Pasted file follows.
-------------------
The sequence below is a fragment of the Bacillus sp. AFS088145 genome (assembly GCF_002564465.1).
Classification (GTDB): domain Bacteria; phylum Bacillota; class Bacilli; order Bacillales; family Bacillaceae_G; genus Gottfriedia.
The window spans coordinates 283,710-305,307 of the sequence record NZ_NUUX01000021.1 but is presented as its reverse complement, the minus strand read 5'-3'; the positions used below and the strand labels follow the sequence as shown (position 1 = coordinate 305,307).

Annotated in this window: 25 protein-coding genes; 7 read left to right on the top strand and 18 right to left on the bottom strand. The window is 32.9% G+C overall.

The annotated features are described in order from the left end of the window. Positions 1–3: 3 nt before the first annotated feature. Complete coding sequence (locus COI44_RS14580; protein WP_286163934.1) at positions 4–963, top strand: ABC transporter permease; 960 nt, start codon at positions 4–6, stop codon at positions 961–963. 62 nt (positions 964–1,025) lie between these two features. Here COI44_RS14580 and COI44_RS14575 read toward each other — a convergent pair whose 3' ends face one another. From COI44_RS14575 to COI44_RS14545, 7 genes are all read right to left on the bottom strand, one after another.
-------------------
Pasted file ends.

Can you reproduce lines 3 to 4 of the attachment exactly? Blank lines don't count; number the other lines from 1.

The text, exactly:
The window spans coordinates 283,710-305,307 of the sequence record NZ_NUUX01000021.1 but is presented as its reverse complement, the minus strand read 5'-3'; the positions used below and the strand labels follow the sequence as shown (position 1 = coordinate 305,307).

Annotated in this window: 25 protein-coding genes; 7 read left to right on the top strand and 18 right to left on the bottom strand. The window is 32.9% G+C overall.